STATE REFORM -- When we talk about systemic reform, we are really talking about state reform. Because the U.S. Constitution delegates all responsibility for education to the states, structural changes such as new forms of financing and measures of accountability must be enacted there. Since 1982, says Rexford Brown, 47 states have begun testing students more rigorously, 42 have raised graduation requirements, 39 have established teacher testing programs, and 26 are wrestling with serious school finance equalization lawsuits. ''There's a lot of action at the state policy level,'' says Brown. What's left for the federal government to do? Not much. ''This Administration is very strong on the states' function,'' says Riley. ''To get any federal support under Goals 2000, there has to be state systemic reform.'' That suits the governors just fine. The way they see it, the federal government is generous in handing down mandates but tightfisted about paying for them. Says Michigan Governor John Engler, who signed legislation in August abolishing the use of property tax revenues to finance education in Michigan: ''The federal government funds about 6% of education. So I think that's about what they're entitled to in terms of rules and regulations. One of the greatest contributions Washington could make to education reform would be to get out of the way.'' Business, however, is more than welcome to lend a hand. Governors say business backing is critical to their attempts to raise taxes to fund schools. Business needs to pound home the message that educating every child is in the nation's best interest. Companies can also help by refuting the pervasive parental notion that ''Public schools are in trouble, but my child's school is fine.'' Finally, distasteful as it may seem, business must use its clout to overcome the forces in the way of reform. Resistance comes from many quarters: teachers afraid of being tested, educational bureaucrats worried about losing their jobs, legislators and companies fearful of tax increases. Says Ronald Gidwitz, CEO of Helene Curtis in Chicago: ''You need a lot of heavy hitters to spend time beating on the politicos to get them to back off. Business people don't like confrontation with the politicians, so it's hard to get them involved and keep them involved.'' It is, however, essential. Says Riley, who as governor of South Carolina pushed through extensive education reform legislation: ''I know from my own experience that the push and muscle of the business community is an absolute necessity to make education reform happen.'' Making reforms stick once they've been passed can be even tougher. In South Carolina the reform movement has lost momentum during the past couple of years, mainly because there have been few incentives to keep it going. One result is that test scores of some South Carolina students have begun to flatten, after climbing impressively during the 1980s. ''You have to put ((good)) results out there so the people who are funding reform have confidence that you're doing your job,'' says James Wilsford, who is active in South Carolina's reform effort. ''We were doing a better job of results-based thinking back in the early Eighties than we are now.'' Setting standards and publishing results is not enough. Educators must also feel the consequences of achieving -- or not achieving -- those results. Says Lewis Solmon, president of the Milken Institute for Job and Capital Formation, an organization financed by Michael Milken and his family: ''Let's assume some school districts don't meet the standards. What do we do? Give them less money? Get rid of the superintendent? Get rid of the teachers? I haven't heard anything about the consequences of not meeting the standards we are all advocating.'' KENTUCKY, Missouri, Michigan, Vermont, and Illinois are all beginning to experiment with accountability measures. Says Robert Leininger, superintendent of education in Illinois: ''The guys in the private sector told us, 'You have to have rewards and sanctions.' Before, we didn't say the kids had to learn a damn thing. We just said their bodies had to be in a classroom for four years. That will go out the window.'' Missouri is working on one of the more ambitious plans. Last May, with the backing of companies like Hallmark Cards and Kansas City Power & Light, which supported a related increase in the corporate income tax rate from 5% to 6.25%, Missouri passed a far-reaching education bill. Besides equalizing funding among districts, the legislation will set new state standards and methods of assessment; provide money to prepare teachers and schools to implement the standards; and most important, establish strong incentives and penalties for schools that do and do not meet them. Specifically, if during accreditation a school is found not to be meeting the statewide standards, it will be declared ''academically deficient.'' The state will appoint an audit team to confirm that the school really is deficient. If it is, the state board of education has 60 days to convene a management team whose job it is to determine what the school must do to improve. Recommendations could include everything from recalling school board members to suspending long-term contracts for principals or teachers to allocating more resources. The school has two years to improve. If it is still deemed deficient after two years, the district will be forced to implement the management team's recommendations. That's a formidable stick. As for the carrot, part of the state funding for each school will be based on the percentage of students who actually attend class. Furthermore, schools performing at the highest level in all academic areas will be exempt from most state regulations and will remain exempt as long as performance stays high. Alas, no deadline has been set for fully implementing the bill. Educators say that moving to a standards-based system requires considerable time to train staff and devise new assessment measures. For instance, if the dropout rate improves, test scores could go down. That means Missouri must find other performance indicators to supplement the tests.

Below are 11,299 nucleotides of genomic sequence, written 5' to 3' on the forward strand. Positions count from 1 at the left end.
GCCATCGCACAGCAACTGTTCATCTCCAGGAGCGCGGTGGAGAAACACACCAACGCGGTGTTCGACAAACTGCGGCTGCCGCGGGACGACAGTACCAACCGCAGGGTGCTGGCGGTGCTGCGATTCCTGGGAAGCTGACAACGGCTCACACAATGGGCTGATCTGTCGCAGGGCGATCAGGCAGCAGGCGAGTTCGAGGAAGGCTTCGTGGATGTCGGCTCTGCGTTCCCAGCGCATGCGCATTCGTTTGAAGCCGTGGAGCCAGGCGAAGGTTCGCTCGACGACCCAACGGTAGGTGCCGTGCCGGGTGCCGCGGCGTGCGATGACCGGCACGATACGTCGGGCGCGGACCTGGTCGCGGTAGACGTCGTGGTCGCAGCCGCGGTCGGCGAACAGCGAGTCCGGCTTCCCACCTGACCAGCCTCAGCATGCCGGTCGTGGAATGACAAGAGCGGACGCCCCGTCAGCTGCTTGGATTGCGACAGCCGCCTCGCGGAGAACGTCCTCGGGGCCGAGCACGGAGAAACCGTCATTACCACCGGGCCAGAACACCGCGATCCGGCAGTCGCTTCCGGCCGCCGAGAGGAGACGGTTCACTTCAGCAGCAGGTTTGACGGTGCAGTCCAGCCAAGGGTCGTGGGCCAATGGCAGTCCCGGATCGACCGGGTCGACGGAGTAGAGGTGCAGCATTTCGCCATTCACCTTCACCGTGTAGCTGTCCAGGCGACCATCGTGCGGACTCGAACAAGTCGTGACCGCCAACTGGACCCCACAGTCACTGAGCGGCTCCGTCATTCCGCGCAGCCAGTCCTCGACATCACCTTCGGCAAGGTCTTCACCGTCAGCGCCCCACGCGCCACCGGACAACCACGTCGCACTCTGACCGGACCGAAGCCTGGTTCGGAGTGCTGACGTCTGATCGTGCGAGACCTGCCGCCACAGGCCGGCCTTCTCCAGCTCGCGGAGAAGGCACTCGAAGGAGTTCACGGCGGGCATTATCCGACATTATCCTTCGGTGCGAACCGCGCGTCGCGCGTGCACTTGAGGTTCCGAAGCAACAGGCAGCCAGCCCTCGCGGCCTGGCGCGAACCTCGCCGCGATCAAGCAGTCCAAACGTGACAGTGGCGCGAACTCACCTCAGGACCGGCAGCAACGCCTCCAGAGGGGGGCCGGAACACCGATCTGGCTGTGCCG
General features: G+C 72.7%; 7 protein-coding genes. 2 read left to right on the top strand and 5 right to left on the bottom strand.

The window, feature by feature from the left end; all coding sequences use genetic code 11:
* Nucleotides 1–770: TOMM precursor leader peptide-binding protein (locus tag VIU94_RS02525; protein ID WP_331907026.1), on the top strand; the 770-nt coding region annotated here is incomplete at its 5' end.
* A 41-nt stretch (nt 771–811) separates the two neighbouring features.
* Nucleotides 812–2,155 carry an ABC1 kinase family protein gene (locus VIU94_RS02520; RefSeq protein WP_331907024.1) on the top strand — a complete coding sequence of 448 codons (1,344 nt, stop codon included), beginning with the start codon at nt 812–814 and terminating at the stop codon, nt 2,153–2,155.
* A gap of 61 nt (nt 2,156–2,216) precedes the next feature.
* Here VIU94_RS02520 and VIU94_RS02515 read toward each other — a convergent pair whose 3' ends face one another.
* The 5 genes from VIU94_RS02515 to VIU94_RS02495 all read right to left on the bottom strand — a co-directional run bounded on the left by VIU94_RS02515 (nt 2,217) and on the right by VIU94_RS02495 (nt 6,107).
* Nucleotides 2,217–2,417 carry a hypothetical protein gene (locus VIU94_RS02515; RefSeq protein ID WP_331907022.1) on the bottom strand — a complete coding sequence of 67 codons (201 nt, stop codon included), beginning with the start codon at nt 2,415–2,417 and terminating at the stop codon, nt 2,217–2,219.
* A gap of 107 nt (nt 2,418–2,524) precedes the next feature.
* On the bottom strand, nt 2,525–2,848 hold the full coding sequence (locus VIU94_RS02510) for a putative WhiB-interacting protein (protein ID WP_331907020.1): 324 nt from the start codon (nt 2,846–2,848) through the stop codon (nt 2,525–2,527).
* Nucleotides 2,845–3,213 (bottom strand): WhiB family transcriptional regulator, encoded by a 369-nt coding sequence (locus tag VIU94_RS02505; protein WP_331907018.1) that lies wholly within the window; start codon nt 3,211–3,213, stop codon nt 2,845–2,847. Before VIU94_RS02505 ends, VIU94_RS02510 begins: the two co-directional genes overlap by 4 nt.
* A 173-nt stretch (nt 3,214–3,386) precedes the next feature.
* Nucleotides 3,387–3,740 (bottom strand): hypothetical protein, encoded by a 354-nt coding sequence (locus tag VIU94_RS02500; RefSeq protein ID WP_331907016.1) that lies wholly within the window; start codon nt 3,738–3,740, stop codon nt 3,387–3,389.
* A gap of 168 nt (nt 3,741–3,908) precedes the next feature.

LOCAL REFORM -- Companies wanting to turn talk into action should look to the local school district. In the same way that corporate America is empowering its workers, * educators have begun to realize that if schools are to be held accountable for results, teachers and principals must have a say in how to achieve them. Says Martha Darling, manager of government affairs for Boeing, which has been working on education reform for a decade: ''The state of Washington is providing the 'what' -- what we expect of our students -- and the 'how' is left to the local districts and schools.'' Often business can help with the ''how.'' After spending a day at Manual Arts High School in Los Angeles in March of 1990, Robert Wycoff, former president of Arco, became so concerned about the plight of the city's children that he helped create the Los Angeles Educational Alliance for Restructuring Now. Learn is a coalition of more than 600 community leaders seeking to change every aspect of public education in Los Angeles. With assistance from the Los Angeles Educational Partnership (LAEP), which uses private sector resources to develop new approaches to education, Learn intends to decentralize the school district, give more power to teachers and principals, provide intensive training for school personnel, and hold each school community accountable for the success of its students. It will also offer vocational training options in addition to the college-oriented curriculum, strive for greater parental involvement, and improve health and social services at the schools.